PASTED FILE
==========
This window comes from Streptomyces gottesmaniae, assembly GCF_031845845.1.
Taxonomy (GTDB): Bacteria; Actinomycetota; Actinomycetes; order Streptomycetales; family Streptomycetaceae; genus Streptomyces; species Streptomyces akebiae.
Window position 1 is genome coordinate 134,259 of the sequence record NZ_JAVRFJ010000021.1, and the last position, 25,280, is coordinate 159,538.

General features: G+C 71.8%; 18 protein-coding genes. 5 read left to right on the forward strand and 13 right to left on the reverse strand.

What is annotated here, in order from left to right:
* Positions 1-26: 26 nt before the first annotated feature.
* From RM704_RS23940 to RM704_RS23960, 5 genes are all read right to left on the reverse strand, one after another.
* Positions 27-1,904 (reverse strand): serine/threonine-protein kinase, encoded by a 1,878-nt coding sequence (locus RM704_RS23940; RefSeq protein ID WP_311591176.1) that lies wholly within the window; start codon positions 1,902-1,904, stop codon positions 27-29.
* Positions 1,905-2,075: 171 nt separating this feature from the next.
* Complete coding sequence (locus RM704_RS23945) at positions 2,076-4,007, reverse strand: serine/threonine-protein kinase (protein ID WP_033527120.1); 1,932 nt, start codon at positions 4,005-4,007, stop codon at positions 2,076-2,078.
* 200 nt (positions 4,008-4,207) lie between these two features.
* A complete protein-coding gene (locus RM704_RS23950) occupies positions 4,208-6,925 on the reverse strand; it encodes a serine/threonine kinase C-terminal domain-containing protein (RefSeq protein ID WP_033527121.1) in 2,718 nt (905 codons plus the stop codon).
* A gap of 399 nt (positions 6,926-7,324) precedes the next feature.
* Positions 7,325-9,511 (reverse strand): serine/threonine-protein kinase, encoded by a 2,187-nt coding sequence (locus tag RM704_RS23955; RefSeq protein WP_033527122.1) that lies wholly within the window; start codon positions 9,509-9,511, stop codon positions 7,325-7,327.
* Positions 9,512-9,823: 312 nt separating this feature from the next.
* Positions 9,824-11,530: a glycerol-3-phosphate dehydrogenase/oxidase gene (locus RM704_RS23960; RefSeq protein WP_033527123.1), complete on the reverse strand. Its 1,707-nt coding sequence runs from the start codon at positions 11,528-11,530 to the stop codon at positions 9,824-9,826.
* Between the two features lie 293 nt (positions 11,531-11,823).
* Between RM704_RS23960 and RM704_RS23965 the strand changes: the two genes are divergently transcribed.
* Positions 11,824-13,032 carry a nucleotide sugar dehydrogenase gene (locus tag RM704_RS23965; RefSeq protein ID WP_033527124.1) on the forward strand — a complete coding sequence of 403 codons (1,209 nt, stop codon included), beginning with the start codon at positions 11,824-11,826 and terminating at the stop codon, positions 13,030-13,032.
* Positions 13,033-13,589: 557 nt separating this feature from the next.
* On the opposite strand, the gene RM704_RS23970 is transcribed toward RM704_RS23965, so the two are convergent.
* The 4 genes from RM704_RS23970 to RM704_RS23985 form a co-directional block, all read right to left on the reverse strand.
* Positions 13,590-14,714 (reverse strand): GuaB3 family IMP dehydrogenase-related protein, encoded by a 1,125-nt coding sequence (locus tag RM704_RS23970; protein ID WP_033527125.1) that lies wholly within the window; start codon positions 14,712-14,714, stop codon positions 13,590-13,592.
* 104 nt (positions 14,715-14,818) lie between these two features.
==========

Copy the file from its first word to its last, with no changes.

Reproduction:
This window comes from Streptomyces gottesmaniae, assembly GCF_031845845.1.
Taxonomy (GTDB): Bacteria; Actinomycetota; Actinomycetes; order Streptomycetales; family Streptomycetaceae; genus Streptomyces; species Streptomyces akebiae.
Window position 1 is genome coordinate 134,259 of the sequence record NZ_JAVRFJ010000021.1, and the last position, 25,280, is coordinate 159,538.

General features: G+C 71.8%; 18 protein-coding genes. 5 read left to right on the forward strand and 13 right to left on the reverse strand.

What is annotated here, in order from left to right:
* Positions 1-26: 26 nt before the first annotated feature.
* From RM704_RS23940 to RM704_RS23960, 5 genes are all read right to left on the reverse strand, one after another.
* Positions 27-1,904 (reverse strand): serine/threonine-protein kinase, encoded by a 1,878-nt coding sequence (locus RM704_RS23940; RefSeq protein ID WP_311591176.1) that lies wholly within the window; start codon positions 1,902-1,904, stop codon positions 27-29.
* Positions 1,905-2,075: 171 nt separating this feature from the next.
* Complete coding sequence (locus RM704_RS23945) at positions 2,076-4,007, reverse strand: serine/threonine-protein kinase (protein ID WP_033527120.1); 1,932 nt, start codon at positions 4,005-4,007, stop codon at positions 2,076-2,078.
* 200 nt (positions 4,008-4,207) lie between these two features.
* A complete protein-coding gene (locus RM704_RS23950) occupies positions 4,208-6,925 on the reverse strand; it encodes a serine/threonine kinase C-terminal domain-containing protein (RefSeq protein ID WP_033527121.1) in 2,718 nt (905 codons plus the stop codon).
* A gap of 399 nt (positions 6,926-7,324) precedes the next feature.
* Positions 7,325-9,511 (reverse strand): serine/threonine-protein kinase, encoded by a 2,187-nt coding sequence (locus tag RM704_RS23955; RefSeq protein WP_033527122.1) that lies wholly within the window; start codon positions 9,509-9,511, stop codon positions 7,325-7,327.
* Positions 9,512-9,823: 312 nt separating this feature from the next.
* Positions 9,824-11,530: a glycerol-3-phosphate dehydrogenase/oxidase gene (locus RM704_RS23960; RefSeq protein WP_033527123.1), complete on the reverse strand. Its 1,707-nt coding sequence runs from the start codon at positions 11,528-11,530 to the stop codon at positions 9,824-9,826.
* Between the two features lie 293 nt (positions 11,531-11,823).
* Between RM704_RS23960 and RM704_RS23965 the strand changes: the two genes are divergently transcribed.
* Positions 11,824-13,032 carry a nucleotide sugar dehydrogenase gene (locus tag RM704_RS23965; RefSeq protein ID WP_033527124.1) on the forward strand — a complete coding sequence of 403 codons (1,209 nt, stop codon included), beginning with the start codon at positions 11,824-11,826 and terminating at the stop codon, positions 13,030-13,032.
* Positions 13,033-13,589: 557 nt separating this feature from the next.
* On the opposite strand, the gene RM704_RS23970 is transcribed toward RM704_RS23965, so the two are convergent.
* The 4 genes from RM704_RS23970 to RM704_RS23985 form a co-directional block, all read right to left on the reverse strand.
* Positions 13,590-14,714 (reverse strand): GuaB3 family IMP dehydrogenase-related protein, encoded by a 1,125-nt coding sequence (locus tag RM704_RS23970; protein ID WP_033527125.1) that lies wholly within the window; start codon positions 14,712-14,714, stop codon positions 13,590-13,592.
* 104 nt (positions 14,715-14,818) lie between these two features.